British Prime Minister Tony Blair's government yesterday rejected claims from opposition lawmakers that a redeployment of British troops in Iraq would be a political show of support for the administration of US President George W. Bush before presidential elections.
Amid widespread media reports that Britain is considering sending a reserve battalion of some 650 soldiers to Baghdad, some lawmakers believe a redeployment in such a dangerous area would be a political gesture.
Britain's Ministry of Defense has confirmed that US commanders have asked for British troops to be repositioned, but stress that no decision has yet been made. British Defense Secretary Geoff Hoon was scheduled to make a statement to the House of Commons on the subject later yesterday.
Blair's close friend and Cabinet colleague Lord Falconer said yesterday a decision would be "entirely not political."
"It is entirely operational," he told BBC radio.
But Liberal Democrat leader Charles Kennedy said he could not see why the US military, which has some 130,000 troops in Iraq, might need further support from 650 British soldiers.
"It is hard to see why that constitutes a crucial contribution in the American point of view," he told BBC radio, and said Britain should consider withdrawing from Iraq. "This, far from being an exit stra-tegy, runs the risk of being an ensnarement strategy that drags Britain further into the mire."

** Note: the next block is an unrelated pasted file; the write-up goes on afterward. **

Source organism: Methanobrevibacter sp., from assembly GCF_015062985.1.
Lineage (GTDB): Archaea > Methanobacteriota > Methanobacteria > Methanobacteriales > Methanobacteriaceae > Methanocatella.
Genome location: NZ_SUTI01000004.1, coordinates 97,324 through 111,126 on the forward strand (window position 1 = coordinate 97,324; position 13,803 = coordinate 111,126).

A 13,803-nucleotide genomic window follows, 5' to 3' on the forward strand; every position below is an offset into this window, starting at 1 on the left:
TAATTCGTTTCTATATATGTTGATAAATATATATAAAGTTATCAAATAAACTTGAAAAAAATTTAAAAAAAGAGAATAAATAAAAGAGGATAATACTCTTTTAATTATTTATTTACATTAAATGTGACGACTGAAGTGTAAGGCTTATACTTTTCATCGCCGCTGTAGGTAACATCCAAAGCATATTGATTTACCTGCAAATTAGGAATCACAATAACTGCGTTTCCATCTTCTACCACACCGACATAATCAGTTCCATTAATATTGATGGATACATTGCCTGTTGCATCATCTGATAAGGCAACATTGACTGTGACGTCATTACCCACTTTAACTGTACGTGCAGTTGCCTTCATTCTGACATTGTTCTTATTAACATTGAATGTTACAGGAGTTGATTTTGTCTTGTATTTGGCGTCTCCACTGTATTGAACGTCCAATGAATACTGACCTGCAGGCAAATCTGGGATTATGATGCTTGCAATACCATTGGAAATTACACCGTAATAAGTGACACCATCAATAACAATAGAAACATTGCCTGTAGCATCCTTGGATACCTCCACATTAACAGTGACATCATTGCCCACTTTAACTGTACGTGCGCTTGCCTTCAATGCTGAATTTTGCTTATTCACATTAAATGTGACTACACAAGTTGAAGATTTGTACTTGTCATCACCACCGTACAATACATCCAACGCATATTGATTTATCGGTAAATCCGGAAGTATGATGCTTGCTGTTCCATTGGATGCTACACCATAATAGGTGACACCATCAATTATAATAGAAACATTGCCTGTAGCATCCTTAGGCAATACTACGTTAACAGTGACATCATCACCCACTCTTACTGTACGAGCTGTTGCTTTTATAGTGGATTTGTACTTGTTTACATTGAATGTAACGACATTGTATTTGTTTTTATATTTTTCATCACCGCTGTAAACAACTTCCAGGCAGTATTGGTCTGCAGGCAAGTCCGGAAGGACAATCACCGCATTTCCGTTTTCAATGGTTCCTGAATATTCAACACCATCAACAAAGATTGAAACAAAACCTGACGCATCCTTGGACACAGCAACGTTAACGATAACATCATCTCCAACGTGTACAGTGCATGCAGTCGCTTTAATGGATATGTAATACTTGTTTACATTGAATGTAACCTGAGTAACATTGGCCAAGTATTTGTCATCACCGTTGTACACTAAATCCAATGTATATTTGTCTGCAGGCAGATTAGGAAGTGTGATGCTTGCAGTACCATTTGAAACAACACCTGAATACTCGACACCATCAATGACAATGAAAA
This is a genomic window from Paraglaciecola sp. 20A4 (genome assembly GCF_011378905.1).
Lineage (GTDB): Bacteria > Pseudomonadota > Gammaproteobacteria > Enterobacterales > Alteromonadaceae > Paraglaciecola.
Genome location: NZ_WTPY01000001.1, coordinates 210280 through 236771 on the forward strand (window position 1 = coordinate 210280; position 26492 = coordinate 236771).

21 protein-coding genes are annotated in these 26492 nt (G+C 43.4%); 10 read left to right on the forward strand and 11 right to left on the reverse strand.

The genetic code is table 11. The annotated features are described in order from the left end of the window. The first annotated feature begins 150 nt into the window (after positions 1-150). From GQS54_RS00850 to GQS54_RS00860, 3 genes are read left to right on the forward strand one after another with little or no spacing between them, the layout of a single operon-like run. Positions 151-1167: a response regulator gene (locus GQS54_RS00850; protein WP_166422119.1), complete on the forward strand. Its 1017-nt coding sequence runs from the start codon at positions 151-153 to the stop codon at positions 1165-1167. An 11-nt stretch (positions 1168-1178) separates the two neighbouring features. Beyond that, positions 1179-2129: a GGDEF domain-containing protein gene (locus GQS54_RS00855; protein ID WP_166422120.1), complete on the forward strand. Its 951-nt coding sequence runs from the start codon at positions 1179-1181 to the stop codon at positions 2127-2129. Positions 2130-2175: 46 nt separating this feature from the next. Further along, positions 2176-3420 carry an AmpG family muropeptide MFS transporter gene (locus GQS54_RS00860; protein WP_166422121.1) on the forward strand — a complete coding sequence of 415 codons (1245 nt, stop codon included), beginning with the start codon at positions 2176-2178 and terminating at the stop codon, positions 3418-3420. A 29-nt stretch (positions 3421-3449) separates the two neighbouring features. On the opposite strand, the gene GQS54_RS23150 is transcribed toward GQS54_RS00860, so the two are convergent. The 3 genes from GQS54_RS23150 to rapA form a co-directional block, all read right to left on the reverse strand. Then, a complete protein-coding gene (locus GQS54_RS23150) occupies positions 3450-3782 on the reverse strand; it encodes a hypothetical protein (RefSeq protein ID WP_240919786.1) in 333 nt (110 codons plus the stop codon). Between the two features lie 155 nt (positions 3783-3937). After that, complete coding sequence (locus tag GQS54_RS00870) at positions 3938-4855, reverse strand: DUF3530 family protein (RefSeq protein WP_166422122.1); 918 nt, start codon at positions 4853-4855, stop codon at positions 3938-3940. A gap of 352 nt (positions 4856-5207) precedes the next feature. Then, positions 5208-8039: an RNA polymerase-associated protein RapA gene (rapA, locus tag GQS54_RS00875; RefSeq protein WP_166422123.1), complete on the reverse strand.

Several newspapers reported that Britain is considering sending its reserve force -- the First Battalion Black Watch -- from the southern port city of Basra to Baghdad to fill in for US troops expected to launch a major offensive against insurgents in Fallujah.
One senior military official said that Britain had no plans to do so.
"No plans have been made for the First Battalion Black Watch to go to Baghdad or Fallujah," said Major Charlie Mayo, a British military spokesman in Basra.
A military source said, however, that contingency plans were in place to send British troops to the US-controlled sector and that discussions about coalition troop deployments were ongoing with Iraqi and US officials.
"Are we seriously expected to believe that with 130,000 soldiers in Iraq that the Americans, for military reasons, need 650 Black Watch to protect their backs in Iraq while they storm Fallujah?" Scottish National Party leader Alex Salmond told the BBC at the weekend. "I don't want to see a single Black Watch soldier sacrificed and jeopardized for a political gesture from Tony Blair to George W. Bush."